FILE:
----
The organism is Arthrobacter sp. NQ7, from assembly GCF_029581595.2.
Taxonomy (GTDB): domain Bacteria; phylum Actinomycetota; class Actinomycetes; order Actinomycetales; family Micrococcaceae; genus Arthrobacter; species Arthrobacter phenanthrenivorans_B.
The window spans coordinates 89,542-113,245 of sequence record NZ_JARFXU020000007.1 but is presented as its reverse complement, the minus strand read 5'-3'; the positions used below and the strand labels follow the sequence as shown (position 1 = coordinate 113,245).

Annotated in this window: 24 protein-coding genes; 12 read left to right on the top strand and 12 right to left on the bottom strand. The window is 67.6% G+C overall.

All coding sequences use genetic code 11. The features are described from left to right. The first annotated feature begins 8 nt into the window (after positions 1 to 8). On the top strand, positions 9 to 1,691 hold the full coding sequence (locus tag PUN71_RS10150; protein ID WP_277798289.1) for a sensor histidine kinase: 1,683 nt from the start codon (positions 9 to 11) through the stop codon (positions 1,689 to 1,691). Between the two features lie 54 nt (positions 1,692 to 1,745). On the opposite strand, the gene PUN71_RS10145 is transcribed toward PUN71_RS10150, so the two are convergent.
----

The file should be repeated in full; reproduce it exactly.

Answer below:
The organism is Arthrobacter sp. NQ7, from assembly GCF_029581595.2.
Taxonomy (GTDB): domain Bacteria; phylum Actinomycetota; class Actinomycetes; order Actinomycetales; family Micrococcaceae; genus Arthrobacter; species Arthrobacter phenanthrenivorans_B.
The window spans coordinates 89,542-113,245 of sequence record NZ_JARFXU020000007.1 but is presented as its reverse complement, the minus strand read 5'-3'; the positions used below and the strand labels follow the sequence as shown (position 1 = coordinate 113,245).

Annotated in this window: 24 protein-coding genes; 12 read left to right on the top strand and 12 right to left on the bottom strand. The window is 67.6% G+C overall.

All coding sequences use genetic code 11. The features are described from left to right. The first annotated feature begins 8 nt into the window (after positions 1 to 8). On the top strand, positions 9 to 1,691 hold the full coding sequence (locus tag PUN71_RS10150; protein ID WP_277798289.1) for a sensor histidine kinase: 1,683 nt from the start codon (positions 9 to 11) through the stop codon (positions 1,689 to 1,691). Between the two features lie 54 nt (positions 1,692 to 1,745). On the opposite strand, the gene PUN71_RS10145 is transcribed toward PUN71_RS10150, so the two are convergent.